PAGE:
How cold is your house?
On a scale of ‘man-up’ to ‘man down’
Moving into your first student house can be hard. But it’s even harder when it’s -5°C inside in a very windy and rainy city.
You’ll undoubtedly complain about how cold it is at some point, but just how cold is your house? Do you need to man up and stick another jumper on or is it actually becoming a bit of a health risk?
The lowest on the scale, these houses are only slightly cold, some of the time.
People who complain about living in a house where it’s not constantly 30°C inside are the sort of people who live in these cosy houses. They probably just want to walk around in their underwear all day and pretend they’re in Barbados.
Second year Margaret, who has the fortune of living in such a house, said: “Walking into a warm home, like I have the privilege of doing, is like being hugged from every angle.”
It’s alright for some.
The cold never bothered me anyway
The reason for the slight chill in these houses is usually down to one or two residents who are adamant they “don’t feel the cold”, and insist on never turning the heating on to save money.
Megan, a second year, is only too familiar with this situation. She said: “I was told to do my uni work with gloves on.”
There is a constant battle between the overly-stingy and the sane who would actually like to make the most of their highly capped bills, resulting in a pretty cold – but not unbearable – temperature inside the house. You’ll probably have the odd poster falling down occasionally due to the constantly changing temperature, and will need a jumper most of the time.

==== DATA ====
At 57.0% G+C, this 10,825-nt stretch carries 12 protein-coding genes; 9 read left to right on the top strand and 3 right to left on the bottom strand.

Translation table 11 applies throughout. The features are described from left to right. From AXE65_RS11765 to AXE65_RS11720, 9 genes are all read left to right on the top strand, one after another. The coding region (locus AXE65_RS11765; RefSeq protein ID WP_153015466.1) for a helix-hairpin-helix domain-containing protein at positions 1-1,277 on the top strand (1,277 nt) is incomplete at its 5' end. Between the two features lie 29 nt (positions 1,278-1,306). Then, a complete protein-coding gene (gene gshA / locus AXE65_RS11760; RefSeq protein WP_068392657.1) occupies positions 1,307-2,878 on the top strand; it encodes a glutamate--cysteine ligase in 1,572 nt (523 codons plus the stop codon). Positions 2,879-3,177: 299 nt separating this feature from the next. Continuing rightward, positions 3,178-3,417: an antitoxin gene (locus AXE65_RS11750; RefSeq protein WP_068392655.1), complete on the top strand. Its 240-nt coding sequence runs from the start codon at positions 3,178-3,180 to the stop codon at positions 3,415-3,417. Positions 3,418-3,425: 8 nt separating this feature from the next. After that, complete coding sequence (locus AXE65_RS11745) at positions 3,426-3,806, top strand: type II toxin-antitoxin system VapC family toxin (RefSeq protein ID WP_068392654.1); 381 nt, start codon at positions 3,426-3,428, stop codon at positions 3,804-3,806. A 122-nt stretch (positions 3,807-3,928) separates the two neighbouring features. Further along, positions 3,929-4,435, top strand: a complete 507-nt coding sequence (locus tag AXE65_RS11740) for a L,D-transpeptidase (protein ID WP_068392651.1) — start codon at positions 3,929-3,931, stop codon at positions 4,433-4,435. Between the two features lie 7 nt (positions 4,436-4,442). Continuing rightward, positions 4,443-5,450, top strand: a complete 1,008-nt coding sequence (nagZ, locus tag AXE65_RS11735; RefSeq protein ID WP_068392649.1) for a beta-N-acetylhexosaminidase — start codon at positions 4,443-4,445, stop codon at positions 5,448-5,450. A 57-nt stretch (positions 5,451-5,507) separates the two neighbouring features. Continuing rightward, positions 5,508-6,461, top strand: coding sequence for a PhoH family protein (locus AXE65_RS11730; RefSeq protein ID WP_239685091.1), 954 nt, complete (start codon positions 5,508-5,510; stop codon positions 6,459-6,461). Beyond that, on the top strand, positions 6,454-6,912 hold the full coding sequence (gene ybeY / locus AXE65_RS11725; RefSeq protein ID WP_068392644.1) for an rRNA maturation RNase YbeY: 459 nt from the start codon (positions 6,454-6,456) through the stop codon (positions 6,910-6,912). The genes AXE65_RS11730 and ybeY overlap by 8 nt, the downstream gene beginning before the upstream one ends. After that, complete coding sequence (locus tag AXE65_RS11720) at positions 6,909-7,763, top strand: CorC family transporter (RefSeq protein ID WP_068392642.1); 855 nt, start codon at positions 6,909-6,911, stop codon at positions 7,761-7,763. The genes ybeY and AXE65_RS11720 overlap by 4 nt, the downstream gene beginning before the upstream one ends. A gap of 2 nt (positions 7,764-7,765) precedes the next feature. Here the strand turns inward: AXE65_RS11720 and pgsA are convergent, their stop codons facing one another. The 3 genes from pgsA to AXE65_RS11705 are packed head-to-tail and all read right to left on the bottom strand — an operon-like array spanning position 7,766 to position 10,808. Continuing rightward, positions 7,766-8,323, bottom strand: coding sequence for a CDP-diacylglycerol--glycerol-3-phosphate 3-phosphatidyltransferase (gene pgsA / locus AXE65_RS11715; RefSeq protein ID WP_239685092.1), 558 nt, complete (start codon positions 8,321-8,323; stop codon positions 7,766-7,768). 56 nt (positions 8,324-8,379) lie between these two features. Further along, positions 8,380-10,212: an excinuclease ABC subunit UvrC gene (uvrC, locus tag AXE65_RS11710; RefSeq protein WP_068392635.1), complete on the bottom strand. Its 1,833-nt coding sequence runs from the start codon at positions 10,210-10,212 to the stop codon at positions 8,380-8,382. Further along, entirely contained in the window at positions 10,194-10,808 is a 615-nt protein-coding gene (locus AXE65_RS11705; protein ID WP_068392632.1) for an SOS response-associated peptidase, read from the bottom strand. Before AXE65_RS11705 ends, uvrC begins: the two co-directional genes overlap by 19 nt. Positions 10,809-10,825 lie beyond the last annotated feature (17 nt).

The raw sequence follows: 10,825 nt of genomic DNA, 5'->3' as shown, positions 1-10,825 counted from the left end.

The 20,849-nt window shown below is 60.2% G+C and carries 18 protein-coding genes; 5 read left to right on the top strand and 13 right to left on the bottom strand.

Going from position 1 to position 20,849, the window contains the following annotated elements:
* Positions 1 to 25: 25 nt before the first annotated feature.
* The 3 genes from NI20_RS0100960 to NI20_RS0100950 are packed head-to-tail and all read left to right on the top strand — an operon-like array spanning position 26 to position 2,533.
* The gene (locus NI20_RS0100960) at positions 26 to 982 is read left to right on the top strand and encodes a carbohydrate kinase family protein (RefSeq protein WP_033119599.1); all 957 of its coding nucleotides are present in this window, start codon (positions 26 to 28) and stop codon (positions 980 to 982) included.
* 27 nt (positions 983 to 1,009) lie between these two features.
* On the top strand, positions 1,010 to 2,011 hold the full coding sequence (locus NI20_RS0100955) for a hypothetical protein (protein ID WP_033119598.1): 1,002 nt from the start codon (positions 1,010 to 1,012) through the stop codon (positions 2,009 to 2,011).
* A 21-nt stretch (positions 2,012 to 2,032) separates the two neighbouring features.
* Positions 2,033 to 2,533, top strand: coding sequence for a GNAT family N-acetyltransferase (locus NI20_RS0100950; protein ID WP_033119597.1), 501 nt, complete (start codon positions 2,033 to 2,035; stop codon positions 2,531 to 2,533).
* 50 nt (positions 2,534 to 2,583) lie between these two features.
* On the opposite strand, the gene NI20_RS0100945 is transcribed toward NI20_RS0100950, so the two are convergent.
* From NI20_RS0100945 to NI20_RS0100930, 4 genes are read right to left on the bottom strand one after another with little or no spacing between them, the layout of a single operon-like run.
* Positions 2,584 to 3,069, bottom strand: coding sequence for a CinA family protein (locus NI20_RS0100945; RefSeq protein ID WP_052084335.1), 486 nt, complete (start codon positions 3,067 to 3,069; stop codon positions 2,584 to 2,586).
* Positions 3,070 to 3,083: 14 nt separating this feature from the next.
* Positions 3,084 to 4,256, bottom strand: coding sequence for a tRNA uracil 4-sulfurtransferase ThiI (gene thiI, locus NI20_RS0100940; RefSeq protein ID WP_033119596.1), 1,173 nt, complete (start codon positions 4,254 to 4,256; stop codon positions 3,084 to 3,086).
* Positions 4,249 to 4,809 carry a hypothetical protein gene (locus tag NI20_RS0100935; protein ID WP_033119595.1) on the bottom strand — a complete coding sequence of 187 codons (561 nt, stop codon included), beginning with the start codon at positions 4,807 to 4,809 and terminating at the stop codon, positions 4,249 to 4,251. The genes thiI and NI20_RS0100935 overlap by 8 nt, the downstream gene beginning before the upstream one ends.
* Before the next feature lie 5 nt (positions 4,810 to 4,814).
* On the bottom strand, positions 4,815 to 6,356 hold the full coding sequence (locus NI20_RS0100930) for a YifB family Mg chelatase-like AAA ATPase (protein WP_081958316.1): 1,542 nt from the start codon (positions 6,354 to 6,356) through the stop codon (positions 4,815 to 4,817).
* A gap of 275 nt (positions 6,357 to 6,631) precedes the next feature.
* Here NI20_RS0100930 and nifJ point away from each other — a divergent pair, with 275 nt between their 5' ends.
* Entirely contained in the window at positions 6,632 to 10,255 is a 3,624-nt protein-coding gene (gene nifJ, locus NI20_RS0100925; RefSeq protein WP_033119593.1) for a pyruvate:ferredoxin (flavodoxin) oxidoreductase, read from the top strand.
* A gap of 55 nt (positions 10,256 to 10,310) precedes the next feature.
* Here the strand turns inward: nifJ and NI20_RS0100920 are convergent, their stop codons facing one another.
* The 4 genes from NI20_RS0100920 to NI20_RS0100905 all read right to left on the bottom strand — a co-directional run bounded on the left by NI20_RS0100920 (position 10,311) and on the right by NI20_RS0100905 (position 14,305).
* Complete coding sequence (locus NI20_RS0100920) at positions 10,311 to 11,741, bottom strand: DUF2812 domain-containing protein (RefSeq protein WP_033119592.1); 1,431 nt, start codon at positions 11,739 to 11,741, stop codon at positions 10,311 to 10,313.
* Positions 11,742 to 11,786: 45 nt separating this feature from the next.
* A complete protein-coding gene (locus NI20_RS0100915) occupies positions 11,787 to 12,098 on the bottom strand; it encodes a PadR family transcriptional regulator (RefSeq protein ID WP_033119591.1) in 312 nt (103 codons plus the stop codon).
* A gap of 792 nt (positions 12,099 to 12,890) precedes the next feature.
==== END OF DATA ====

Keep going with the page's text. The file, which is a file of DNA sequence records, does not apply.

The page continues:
Baby it’s cold outside
And also inside, as is the case with stage three of coldness. These housemates have to actually put their coat on to enter the house.
Hot water bottles stay warm for about 10 minutes and a cup of tea around five. It’s worthy of a small complaint every so often.
It is seen as an impossible task to leave your bed, and when you do, you immediately regret not wearing socks on your lino floor.
Students living in these houses come hand-in-hand with microwave meals, as they cannot physically control their hands when attempting to cook anything more complicated.
You have to sleep in half of your wardrobe with three blankets, shedding your layers joyously as you enter a normal house or the toasty library. You’ll also frequently consider sleeping there over returning to your ice mansion.
Second year student Hannah knows the pain. She told The Tab: “I have to wear two jumpers and a top in bed and it is still freezing. And I have a hot water bottle.”
Ice, ice, baby
The coldest of the cold, these – literally – freezing houses put all others to shame. Some have placed a glass of water by the side of their bed, only to discover it has turned to ice by the morning.
Others complain of frostbite on their fingers, acquired during those reckless seconds of venturing their hands out of the duvet.
A fridge is no longer necessary because your room serves the purpose just as well. The ice-cold atmosphere is commonly caused by a combination of crap insulation and unbelievably stingy housemates avoiding the boiler as if it were a drunk Kanye West.
When asked about the heating in her house second-year Lauren said: “What heating? It’s cold enough to have a pet penguin in this house.”
Houses such as Lauren’s are so cold they can cause some irrational behaviour of the housemates, including turning your heating on forever (period), outright refusing to turn it off (regardless of the now near sweltering temperatures), and finally admitting defeat. You’ll just deal with the electricity bill later.
Being stingy is hard.